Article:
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  1. What is the DNA-related biochemical abnormality that result from B12 and fotalte deficiency and what are the results of this abnormality?
    • Thymidine triphosphate (TTP) is needed for normal DNA synthesis
    • Decrease in TTP synthesis from uridine monophosphoate (UMP) results in abnormal DNA synthesis
    • Results
    • Defective nuclear maturation and megaloblastic morphology
    • immature nuclear proteins
    • *note-essentially DNA maturation lags behind cell development
    • early hemoglobinization of RBCs
    • fragmentation of nucleus and early destruction of RBCs (too big, broken apart in transit)
    • Macrocytic anemia
  2. What are the clinical features of macrocytic anemia (B12 deficiency, folate deficiency)
    • Fatigue
    • Weakness
    • Shortness of breath
    • Lightheadedness
    • Some jaundice in severe cases due to increased bilirubin
    • Congestive heart failure possible in severe cases
  3. Describe the bone marrow of a patient with macrocytic anemia
    • Ineffective hematopoiesis in RBCs, WBCs, and platelets
    • Hypercellular marrow (overcorrecting)
    • M:E ratio can be from 1:1 to 1:3
    • Asynchronous development between the nucleus and cytoplasm
  4. What are the stages of megaloblastic erythrocyte maturation?
    • Promegaloblast
    • Basophilic megaloblast
    • Polychromatic megaloblast
    • Orthochromatic megaloblast
    • Diffusely basophilic macrocyte
    • Macrocyte
  5. Describe the peripheral blood findings of a patient with macrocytic anemia (blood smear, standard RBC tests, morphology, other special tests)
    • Macrocytic, normochromic
    • RBC count: 1-3x106/μL
    • Hgb: 6-9 g/dL
    • Hct: 20-30%
    • MCV: 100-160fL
    • MCH: increased
    • MCHC: normal
    • morphology: macrocytes, macroovalocytes, anisocytosis, poikilocytosis, decreased reticulocyte count, RBC inclusion
    • Hypersegmented neutrophils (5+ segments)
    • Decreased platelets
    • Elevated Lactate dehydrogenase (LDH)
    • Bilirubin and urobilinogen
    • Decreased free haptoglobin
    • Increased free iron
    • Increased erythropoietin
  6. What are sources of B12? What are the nutritional requirements?
    • Produced by microorganisms and fungi
    • Liver, fish, poultry, meat, eggs
    • Intake 5-30μg/day, 1-5μg/day absorbed
    • dependent on body's needs
  7. Describe B12 absorption and transport
    • B12 enters stomach and couples with IF (intrinsic factor)
    • Decouples in/near the ileum, and B12 is absorbed (in the ileum)
    • TCII (transcobalamin II) (carrier protein) transmits B12 through the blood stream to final destination (marrow, liver, other)
  8. How much B12 does the body store?  What is the % loss each day?  How long might it take to become deficient?
    • 1-5mg Vit B12 is stored
    • ~.1%/day is lost (stool)
    • Takes years to become B12 deficient
  9. What is the etiology (various causes) of B12 deficiency?
    • Dietary
    • Poor diet
    • mothers who are strict vegetarian may have children who are deficient
    • Malabsorption
    • pernicious anemia (decreased IF due to parietal cell atrophy)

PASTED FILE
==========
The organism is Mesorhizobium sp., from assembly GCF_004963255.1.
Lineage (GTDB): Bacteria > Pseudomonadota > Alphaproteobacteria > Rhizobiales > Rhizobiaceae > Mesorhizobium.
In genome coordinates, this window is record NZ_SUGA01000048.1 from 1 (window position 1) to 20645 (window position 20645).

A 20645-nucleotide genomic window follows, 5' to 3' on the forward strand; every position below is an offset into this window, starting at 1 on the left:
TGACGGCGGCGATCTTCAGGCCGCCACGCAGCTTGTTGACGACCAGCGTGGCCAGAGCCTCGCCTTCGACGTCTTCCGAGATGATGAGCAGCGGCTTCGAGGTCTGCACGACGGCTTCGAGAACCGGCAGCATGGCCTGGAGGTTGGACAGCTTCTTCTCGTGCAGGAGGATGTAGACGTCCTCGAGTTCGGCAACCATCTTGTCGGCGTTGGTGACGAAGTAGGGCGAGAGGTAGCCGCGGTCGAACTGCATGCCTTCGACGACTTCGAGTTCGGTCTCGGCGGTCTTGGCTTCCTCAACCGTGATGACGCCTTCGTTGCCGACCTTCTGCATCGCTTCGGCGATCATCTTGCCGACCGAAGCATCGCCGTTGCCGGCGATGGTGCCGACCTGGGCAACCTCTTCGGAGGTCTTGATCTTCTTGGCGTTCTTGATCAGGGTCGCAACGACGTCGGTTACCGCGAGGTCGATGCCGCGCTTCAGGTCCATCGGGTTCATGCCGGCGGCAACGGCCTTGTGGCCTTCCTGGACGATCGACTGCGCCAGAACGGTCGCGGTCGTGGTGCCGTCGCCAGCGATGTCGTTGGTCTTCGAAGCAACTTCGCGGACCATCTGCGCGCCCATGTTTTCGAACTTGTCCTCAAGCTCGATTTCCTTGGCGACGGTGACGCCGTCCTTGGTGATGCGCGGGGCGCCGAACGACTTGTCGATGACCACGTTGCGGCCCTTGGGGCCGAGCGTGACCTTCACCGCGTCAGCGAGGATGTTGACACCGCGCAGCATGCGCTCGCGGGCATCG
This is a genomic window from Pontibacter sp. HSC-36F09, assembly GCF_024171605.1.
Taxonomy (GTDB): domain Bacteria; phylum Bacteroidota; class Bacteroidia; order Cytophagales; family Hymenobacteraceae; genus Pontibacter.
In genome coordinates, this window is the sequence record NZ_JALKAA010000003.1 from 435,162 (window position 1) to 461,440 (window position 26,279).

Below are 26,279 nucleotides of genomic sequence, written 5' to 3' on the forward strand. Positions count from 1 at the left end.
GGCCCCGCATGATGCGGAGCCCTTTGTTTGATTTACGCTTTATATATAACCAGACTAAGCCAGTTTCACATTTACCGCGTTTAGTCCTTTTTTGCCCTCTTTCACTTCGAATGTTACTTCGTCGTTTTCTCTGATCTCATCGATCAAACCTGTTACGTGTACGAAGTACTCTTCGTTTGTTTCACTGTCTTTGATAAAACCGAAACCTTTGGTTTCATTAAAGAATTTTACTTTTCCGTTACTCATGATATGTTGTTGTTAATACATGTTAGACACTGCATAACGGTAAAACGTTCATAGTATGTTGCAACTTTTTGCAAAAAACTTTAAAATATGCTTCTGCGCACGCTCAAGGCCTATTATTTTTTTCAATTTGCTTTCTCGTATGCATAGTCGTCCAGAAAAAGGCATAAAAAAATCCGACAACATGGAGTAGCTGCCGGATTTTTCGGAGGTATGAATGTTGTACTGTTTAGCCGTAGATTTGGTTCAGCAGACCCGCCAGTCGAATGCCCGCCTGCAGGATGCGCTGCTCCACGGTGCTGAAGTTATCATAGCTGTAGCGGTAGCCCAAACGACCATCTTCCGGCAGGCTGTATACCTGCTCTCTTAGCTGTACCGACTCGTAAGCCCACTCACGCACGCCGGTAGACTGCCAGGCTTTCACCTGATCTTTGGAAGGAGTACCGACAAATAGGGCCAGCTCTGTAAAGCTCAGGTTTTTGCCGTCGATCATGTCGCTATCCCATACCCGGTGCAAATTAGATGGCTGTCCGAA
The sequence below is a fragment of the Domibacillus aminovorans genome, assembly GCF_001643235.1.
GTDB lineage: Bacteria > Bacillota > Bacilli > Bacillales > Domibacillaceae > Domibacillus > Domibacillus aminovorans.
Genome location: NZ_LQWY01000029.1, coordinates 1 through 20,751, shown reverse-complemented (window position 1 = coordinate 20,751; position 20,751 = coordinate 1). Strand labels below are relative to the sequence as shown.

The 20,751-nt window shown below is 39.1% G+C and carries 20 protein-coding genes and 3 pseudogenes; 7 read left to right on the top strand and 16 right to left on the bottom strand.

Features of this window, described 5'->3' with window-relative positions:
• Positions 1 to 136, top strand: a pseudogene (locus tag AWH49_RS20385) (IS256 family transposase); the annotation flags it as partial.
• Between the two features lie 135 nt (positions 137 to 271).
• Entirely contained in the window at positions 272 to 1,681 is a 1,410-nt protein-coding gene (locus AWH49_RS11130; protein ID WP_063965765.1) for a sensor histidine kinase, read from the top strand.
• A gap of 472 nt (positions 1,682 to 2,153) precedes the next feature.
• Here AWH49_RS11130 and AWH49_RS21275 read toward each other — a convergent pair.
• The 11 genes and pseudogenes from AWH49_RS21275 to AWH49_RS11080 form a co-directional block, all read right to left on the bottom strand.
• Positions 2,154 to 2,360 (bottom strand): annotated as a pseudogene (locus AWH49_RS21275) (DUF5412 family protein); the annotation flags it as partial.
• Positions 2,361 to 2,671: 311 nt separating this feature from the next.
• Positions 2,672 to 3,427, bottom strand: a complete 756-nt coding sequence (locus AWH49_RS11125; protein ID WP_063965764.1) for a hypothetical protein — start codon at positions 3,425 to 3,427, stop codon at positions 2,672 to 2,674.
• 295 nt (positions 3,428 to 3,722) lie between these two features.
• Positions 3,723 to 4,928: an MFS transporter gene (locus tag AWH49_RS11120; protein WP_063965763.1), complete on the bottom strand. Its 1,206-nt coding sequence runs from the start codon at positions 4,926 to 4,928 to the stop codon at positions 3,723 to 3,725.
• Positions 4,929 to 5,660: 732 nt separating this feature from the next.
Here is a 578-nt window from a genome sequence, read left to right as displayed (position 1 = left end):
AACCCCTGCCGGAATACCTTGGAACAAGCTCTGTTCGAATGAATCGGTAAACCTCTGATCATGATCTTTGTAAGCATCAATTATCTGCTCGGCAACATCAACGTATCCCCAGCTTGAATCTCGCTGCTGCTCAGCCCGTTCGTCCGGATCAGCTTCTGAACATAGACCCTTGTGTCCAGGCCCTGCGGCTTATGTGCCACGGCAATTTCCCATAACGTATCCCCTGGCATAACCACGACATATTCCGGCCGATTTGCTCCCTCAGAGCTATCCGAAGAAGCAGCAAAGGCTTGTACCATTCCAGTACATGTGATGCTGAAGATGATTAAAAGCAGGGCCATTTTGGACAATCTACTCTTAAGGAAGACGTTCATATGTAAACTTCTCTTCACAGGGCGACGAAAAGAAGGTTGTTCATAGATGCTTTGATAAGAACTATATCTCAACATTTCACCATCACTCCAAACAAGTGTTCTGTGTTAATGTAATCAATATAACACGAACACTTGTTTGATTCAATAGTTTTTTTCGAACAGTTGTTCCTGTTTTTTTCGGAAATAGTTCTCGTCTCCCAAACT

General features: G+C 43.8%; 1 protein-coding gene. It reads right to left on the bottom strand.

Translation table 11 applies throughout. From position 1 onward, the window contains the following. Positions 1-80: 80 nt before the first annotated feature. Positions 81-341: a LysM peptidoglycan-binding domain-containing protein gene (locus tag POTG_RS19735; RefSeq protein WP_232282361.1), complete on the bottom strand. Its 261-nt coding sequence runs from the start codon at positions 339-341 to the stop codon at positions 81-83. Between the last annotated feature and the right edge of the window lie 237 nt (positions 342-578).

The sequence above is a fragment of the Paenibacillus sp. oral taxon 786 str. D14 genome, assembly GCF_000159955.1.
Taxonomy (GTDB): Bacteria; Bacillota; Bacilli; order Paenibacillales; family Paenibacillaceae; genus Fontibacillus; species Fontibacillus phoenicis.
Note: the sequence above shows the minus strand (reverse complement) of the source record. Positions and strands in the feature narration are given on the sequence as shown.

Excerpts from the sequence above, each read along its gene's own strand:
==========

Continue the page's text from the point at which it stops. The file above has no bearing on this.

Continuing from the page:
• gastrectomy, ileal diseases
    • fish tapeworm
    • HIV and AIDS
    • Alcohol
  10. Clinical features of B12 deficiency?
    • Typical megaloblastic picture in bone marrow and blood
    • Neurological problems: degeneration of peripheral nerves, degeneration of spinal cord
  11. What are the sources of Folic Acid?
    • Water-soluble vitamin
    • Green, leafy vegetables
    • Fruits, dairy products, cereals
    • Liver, kidney
  12. What are the nutritional requirements for folic acid?
    • 400-600μg/day in the average diet
    • 50-100μg/day recommended intake
    • dependent on body's needs
    • *note-overcooking foods destroys folic acid and causes deficiency
  13. Describe folic acid absorption and transportation
    • Polyglutamic acid enters the stomach and is moved to the duodenum and jejunum
    • It is converted to monoglutamate then methyl tetrahydrofolate (CH3THF) in the duodenum and jejunum
    • CH3THF is coupled with a protein transporter and then delivered to the tissues
  14. How much folic acid is stored in the body? How long would it take to become deficient?
    • Body stores 5-10mg in many tissues
    • Takes only a few months to become deficient
  15. Describe the etiology (causes) of folate deficiency
    • Dietary
    • poverty
    • aging
    • alcoholism
    • Malabsorption
    • Tropical sprue syndrome
    • Increased requirement
    • pregnancy
    • infancy
    • cancer
    • Drugs
  16. What are the clinical features of folate deficiency
    • Typical megaloblastic picture in bone marrow and blood
    • Neurological problems: not as severe as B12 deficiency
    • Depression and dementia in some cases
  17. What laboratory tests differentiate between B12 and Folate deficiencies?
    • Serum B12 levels
    • Serum and RBC folate levels
    • Antibodies to intrinsic factor
    • Schillings test (evaluates B12 absorption from GI tract)
  18. Describe the treatments for B12 and for folate deficiencies
    • B12: oral therapy, injections
    • Folate: oral therapy
    • *note- Effectiveness monitored by increase in reticulocyte count and hematocrit
    • *note- may take only a few weeks to respond
  19. What are non-megaloblastic causes of macrocytosis?
    • Chronic liver disease
    • Alcoholism
    • Acute hemorrhage
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2014-03-19 06:09:08
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